Well, if you now to to www.sun.com, you are redirected to www.oracle.com. After the OK of the European Committee by Neelie Kroes, Oracle is free to take over Sun completely. So it did. A lot of sadness to the people working there and supporting there. A technology company is merged into another and disappears off the radar.
So what does this mean? A commercially very successful company bought a very inventive (yet not commercially successful) company. Just look at the list of acquired companies. So Oracle bought a company with 3 key products: Sun hardware & OS, Java and MySQL. The hardware business was suffering from the biggest losses. Premium hardware with excellent software and support, but expensive and outran by cheap X86 hardware + Linux. Still, if you need one machine to serve your big and battered database, a Sun Solaris box running Oracle (!) is your best bet. MySQL caused the biggest concern for the EC to deeply investigate the merger. Their fear was that Oracle would be come a too big player on the database market. I don’t know how, but somehow the EC now thinks this is not a major concern so that their approved of the merger. I am still concerned, especially after the original creator of the open source database wrote that the world should object. However, MySQL is still open source and has been for some while, so buying the company that bought the company that offers support (and yes does a lot of development) should not hinder the further development from MySQL too much.
testing 1, 2, 3 first post:)
Ha, I figured I should start this blog with a first post about installing WordPress (version 2.3.3) on a blank Apache/MySQL machine with CentOS as operating system. I have installed WordPress earlier, but that was with Fantastico. This is a script library that big hosting companies use to offer an easy installation to end users that do not have adminstrative rights on their machine. As I am now the proud owner of a Xen VPS I have my own CentOS machine to manage, including a clean Apache and MySQL. Previous installations were a piece of cake, and I didn’t think this would be otherwise. So there I went, trying to beat previous records. Alas, some things had to tweak before everything was up and running:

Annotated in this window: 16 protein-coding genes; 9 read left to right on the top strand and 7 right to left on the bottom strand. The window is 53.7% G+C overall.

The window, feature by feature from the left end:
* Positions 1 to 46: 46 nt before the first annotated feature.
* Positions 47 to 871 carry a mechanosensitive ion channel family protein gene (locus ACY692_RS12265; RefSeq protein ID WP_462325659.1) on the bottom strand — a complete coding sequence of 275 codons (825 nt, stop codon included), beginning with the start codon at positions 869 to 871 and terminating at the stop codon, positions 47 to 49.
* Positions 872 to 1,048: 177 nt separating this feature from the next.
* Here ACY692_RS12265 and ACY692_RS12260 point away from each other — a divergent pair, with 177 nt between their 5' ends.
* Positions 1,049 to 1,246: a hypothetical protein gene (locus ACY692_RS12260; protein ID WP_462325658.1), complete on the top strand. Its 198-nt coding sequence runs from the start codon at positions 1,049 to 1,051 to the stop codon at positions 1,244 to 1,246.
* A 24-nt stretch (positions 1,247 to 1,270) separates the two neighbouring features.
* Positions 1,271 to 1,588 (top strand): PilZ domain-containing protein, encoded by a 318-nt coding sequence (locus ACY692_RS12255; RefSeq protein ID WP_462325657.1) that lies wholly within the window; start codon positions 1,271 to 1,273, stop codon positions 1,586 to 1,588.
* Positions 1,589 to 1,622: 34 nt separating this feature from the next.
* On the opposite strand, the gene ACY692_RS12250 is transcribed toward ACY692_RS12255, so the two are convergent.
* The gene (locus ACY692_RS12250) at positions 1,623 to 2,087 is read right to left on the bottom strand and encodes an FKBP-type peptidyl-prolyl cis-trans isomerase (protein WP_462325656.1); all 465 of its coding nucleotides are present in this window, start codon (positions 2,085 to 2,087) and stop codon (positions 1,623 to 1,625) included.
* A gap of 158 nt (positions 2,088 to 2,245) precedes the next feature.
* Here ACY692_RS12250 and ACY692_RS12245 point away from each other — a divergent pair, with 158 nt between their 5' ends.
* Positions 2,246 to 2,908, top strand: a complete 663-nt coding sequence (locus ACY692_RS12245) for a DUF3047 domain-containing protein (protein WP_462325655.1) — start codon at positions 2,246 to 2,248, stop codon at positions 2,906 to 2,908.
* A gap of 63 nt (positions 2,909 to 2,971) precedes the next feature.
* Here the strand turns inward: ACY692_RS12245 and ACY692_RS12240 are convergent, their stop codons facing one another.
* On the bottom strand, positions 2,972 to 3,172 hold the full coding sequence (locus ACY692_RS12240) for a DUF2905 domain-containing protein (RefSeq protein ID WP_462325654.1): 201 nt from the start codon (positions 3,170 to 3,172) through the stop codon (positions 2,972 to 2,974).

- Getting different virtual hosts up and running.
As the web sites www.d17.nl, www.d-17.com and blog.d-17.com are running on the same machine with the same ip-address, I wanted to use name based virtual hosting to distinguish between the sites. So I configured my virtual hosts, but nothing happened:(. Turned out that I had to enable it first with the NameVirtualHost directive, which is default turned off. So I added this line to my httpd.conf:
which says that name based virtual hosting is active for every ip-address on the machine, but only for connections on port 80.
- Enabling url rewriting for SEO-friendly URLs.
So now my homepage worked, admin part also, but clicking through to a post page I got an error. I knew I had SEO-friendly URL’s turned on, and was expecting this to be hampered by a not functional mod_rewrite. I had already put the .htacces file in the root of my blog, so apparently it wasn’t processed. So again to httpd.conf, to add this line:
and not in the general section, but within the Directory element within the virtualhost config section.
- Making MySQL behave.
I was stubborn and didn’t want to follow the 5 minute installation manual. Turned out I misconfigured the rights of the db user related to from what hosts it was allowed to login. So you should just follow the manual precisely:)
Tada, hello word!